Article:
57 thoughts on “Episode 2: The Indo-European Discovery

    • Totally agree! I’ve only just become aware of these podcasts. Kevin, thank you so much. You’ve opened my mind in such an engaging way.

      Out of curiosity, how do academics in this area regard your podcasts, since you’ve acknowledged your background?

      • Thanks. I’ve only gotten positive feedback from academics that have reached out to me. I am told that some college professors assign some of the episodes to their university students. So as far as I know, it is generally well-regarded.

        • Thanks for the reply, Kevin. I’ve only just started listening to the podcasts, when I drove from Melbourne to Cairns and back to see my daughter. I’m hooked! So I’m now starting again, now that I’m home, with the maps in front of me.
          Really appreciate what you are doing. Thank you and Congratulations!

  1. Hi, one question: if the word for “sky father” exists in Sanskrit (I forgot what it was), which god does it correspond to in Hinduism? Hinduism has very different gods from ancient Greek/Roman religions, so maybe this word comes from the religion of the proto-Indo-European speakers, not from Hinduism?

    • I believe the link from Wikipedia refers to the ancient Vedic religion, which has more naturalistic elements as gods compared with modern Hinduism, and is older than Hinduism

    • Hinduism has the Atman which may be equated with the sky father. I am not a scholar of Hinduism. The many ‘gods’ of Hinduism are avatars. As I understand it, One is too vast a concept for humans to understand. The avatars represent aspects of the One, broken into parts that are digestable. Just a thought.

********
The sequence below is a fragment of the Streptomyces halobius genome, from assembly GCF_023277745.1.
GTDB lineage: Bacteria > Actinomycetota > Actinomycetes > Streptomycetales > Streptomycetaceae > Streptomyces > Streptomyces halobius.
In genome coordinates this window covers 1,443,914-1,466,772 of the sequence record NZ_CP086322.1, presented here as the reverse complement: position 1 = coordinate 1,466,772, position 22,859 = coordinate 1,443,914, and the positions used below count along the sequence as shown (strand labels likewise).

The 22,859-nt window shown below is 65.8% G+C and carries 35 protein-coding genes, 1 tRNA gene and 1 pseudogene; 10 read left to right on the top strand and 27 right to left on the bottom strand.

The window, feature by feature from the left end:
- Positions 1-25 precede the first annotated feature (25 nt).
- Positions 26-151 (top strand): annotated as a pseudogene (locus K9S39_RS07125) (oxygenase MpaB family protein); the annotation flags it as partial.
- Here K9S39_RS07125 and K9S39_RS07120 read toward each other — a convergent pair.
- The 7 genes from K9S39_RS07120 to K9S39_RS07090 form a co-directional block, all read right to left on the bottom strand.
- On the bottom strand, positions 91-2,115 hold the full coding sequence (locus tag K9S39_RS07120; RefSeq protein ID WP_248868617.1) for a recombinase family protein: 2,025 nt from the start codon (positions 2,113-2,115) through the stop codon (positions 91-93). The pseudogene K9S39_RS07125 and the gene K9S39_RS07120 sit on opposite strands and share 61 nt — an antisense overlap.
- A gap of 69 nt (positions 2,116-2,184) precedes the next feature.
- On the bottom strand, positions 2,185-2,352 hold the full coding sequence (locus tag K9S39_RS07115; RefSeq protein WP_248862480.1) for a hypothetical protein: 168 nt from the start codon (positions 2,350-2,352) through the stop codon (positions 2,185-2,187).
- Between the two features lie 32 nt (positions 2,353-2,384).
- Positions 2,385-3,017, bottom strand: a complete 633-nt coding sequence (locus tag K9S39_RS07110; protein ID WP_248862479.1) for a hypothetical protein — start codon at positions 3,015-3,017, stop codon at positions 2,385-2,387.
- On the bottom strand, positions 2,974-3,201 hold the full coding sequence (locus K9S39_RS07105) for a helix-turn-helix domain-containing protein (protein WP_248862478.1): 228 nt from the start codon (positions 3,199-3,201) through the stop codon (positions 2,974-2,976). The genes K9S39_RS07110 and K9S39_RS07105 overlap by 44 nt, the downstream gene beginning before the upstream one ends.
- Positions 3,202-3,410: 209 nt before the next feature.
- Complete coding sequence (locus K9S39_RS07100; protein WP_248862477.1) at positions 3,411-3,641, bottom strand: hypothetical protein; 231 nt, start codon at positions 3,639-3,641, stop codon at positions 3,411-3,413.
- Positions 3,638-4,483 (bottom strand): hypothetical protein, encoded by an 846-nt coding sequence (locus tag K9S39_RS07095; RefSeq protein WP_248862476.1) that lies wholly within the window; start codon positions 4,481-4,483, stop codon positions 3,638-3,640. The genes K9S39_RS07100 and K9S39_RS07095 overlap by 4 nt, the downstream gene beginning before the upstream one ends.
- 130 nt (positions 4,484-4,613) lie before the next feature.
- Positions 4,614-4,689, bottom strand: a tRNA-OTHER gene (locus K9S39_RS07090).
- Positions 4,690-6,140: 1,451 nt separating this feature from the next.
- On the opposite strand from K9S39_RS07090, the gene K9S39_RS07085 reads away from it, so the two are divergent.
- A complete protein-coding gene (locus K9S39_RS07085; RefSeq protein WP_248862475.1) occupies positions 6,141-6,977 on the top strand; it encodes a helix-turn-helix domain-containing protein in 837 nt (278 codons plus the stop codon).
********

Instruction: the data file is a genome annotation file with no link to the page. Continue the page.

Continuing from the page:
2. I’m not sure if I understood you right, but did you say Tuesday is one of our FIVE days of a week? What happened to the other 2?

    • Wait – there are more than five days? 😉 The episode is about five years old, so to be honest, I have no idea what I was referring to. I could have been thinking about the five days of the work week, or the five days that are named after gods. But I probably misspoke while I was improvising part of the episode (which I tended to do in the earlier episodes.)

      • I have learnt quite recently that the Finns name Wednesday as “the middle of the week”. I have known all my adult life that Finnish is nor an Indo European language yet I can hear five of our days of the week in the names they use. Even the word “viko” itself

        • I’m assuming that they acquired the days of the week from their various Germanic neighbors, just by looking at them. That leaves me curious when they acquired them, and what the original days of the week were like in the Finnish language!

          • I think that you’re right; what with about 500 years of Swedish rule in Finland, it seems likely that the Finns adopted the Germanic naming conventions for words related to the week from the Swedes. How the Finns talked about the week before Swedish rule, however, could remain a mystery; no body started writing Finnish down until about 150 years after Swedish rule began.

        • Maybe Estonian, closely related to Finnish, gives a clue:
          Monday – esmaspaev= first day
          Tuesday – teisipaev = second day
          Wednesday – kolmapaev or kesknadal = third day or middle week
          Thursday – neljapaev = fourth day
          Friday – reede – now we are getting into the Norse gods
          Saturday – laupaev = same as Finnish lauaandai
          Sunday – puhapaev = holy day